21 Mar Letting Go…By Letting God In
This is a strange time.
A time when pandemic numbers, at least here in the United States, are improving and things are relaxing… at least for now. And, yet a time fraught with images of Russia’s ravaging assault on Ukraine and of the now over 3 million displaced people pouring primarily into Poland.
A time when we can see, sense, even smell the earth coming back to life as winter’s grip slowly slips. And, yet a time when the cumulative consequence of consumerism’s strain on the environment is more alarmingly clear than ever.
A time when we are freshly reminded of humanity’s capacity to pivot, adapt, recognize, care, and create, as well as our capacity (and willingness) to defer, deny, diminish, divide, and destroy.
A time when Jesus’ message of love is as blessedly relevant as ever. And, yet a time when churches struggle to captivate people’s attention for a host of reasons, but one of those reasons being that the Church has not always represented Jesus as He ought to have been represented.
A strange time, indeed.
In such a time as this, it’s tempting to turn a blind eye or to dwell solely on the positive or the negative (to the exclusion of the other). It’s easy (dangerously easy!) to withdraw. But desperately harder… to let go.
That’s certainly how I feel.
And what does letting go even mean? How do we do it? And, what’s the benefit?
Surely, letting go doesn’t mean deciding not to care. It doesn’t mean trying to deny our worries, be they worldly or personal. Because that only ensures they’ll continue to haunt us. I’ve experienced that inescapable truth in my life (many times!). And I imagine you’ve experienced this same truth in yours.
Nor does letting go mean giving up the belief that we, as humans possess the power to effect change—whether in ourselves or in the world around us. Because that belief would be false. Not to mention harmful. Jesus reminds us—with every word, deed, and miracle of his earthly ministry—that we positively do possess the power to effect change. But Jesus also reminds us that we cannot wield this power alone. To truly effect change—the kind of change that makes each of us a more loving person and our world a more loving place—we need one another. And we need God.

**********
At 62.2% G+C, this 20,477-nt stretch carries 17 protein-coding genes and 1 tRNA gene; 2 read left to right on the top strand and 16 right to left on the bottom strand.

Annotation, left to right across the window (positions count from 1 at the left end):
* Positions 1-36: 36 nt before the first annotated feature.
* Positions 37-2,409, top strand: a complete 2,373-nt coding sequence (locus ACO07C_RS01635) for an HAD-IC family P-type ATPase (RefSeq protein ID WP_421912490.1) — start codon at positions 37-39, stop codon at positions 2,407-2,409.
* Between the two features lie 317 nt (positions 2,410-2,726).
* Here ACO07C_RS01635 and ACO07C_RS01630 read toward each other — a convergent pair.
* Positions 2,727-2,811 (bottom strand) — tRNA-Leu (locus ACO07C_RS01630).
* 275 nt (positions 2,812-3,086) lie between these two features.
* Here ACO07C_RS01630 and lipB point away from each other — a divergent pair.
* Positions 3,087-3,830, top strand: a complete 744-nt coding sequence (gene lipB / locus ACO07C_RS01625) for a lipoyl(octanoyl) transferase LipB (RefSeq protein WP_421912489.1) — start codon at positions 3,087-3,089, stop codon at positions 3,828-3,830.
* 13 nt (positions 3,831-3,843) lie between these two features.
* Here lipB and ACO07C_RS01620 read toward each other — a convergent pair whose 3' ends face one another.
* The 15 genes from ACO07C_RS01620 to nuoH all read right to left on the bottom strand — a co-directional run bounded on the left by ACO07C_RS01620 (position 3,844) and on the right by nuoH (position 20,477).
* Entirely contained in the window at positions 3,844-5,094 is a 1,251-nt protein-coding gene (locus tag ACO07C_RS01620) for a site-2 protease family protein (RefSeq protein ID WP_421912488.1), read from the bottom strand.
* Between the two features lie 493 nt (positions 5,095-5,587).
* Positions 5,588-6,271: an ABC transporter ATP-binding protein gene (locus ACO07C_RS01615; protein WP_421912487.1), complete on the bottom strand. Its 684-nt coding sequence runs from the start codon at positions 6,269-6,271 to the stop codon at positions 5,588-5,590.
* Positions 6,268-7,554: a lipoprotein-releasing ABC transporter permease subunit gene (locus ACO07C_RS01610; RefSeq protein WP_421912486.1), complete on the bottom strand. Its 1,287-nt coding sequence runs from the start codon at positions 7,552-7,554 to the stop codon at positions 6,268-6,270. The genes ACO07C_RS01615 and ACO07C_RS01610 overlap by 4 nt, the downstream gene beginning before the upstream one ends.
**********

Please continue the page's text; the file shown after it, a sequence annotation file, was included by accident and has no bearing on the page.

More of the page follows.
So, perhaps, letting go—the kind of letting go that actually gets us somewhere and that solves rather than creates problems—is about letting God in. It’s letting go of the belief that God is an afterthought. That God is a resource only to be accessed when we’ve exhausted others, and when our wanton (and very Western) wish to go it alone has yet again left us short. Even when I think I’m really letting God in, how often I find that I’m still holding on in a way that keeps God out. Even when I think I’m doing a good job of embracing Jesus’ invitation to lean on him, how often I realize that I’m leaning far more heavily on my independence.
Letting go by letting God in pays dividends. Both immediate. And immense. Our problems no longer seem as daunting. Our sense of peace is linked not to life’s ups and downs but to the loving God who guides us in those ups and downs. And we’re both freed to celebrate what’s joyful and just, as well as fortified to confront what’s not.
Plus, the more we let go and let God in, the more we condition ourselves to trust God, and to believe in the One who so steadfastly believes in us.
The practice of letting go by letting God in (ever more deeply) is freeing any time. At any stage in life. But all the more so in a time that’s as disorientingly mixed, demonstrably challenging—and strange—as this one is… for each of us, for churches, and for our world.
The Rev. Jeff Braun is the Senior Pastor of Winnetka Congregational Church, a progressive, LGBTQ-inclusive, justice-oriented and family-friendly church on the north side of Chicago. His calling is to share God’s word of love as spoken through Jesus, to make sure that everyone knows they have a seat at the table and to help us all recognize our oneness in God and with all God’s children.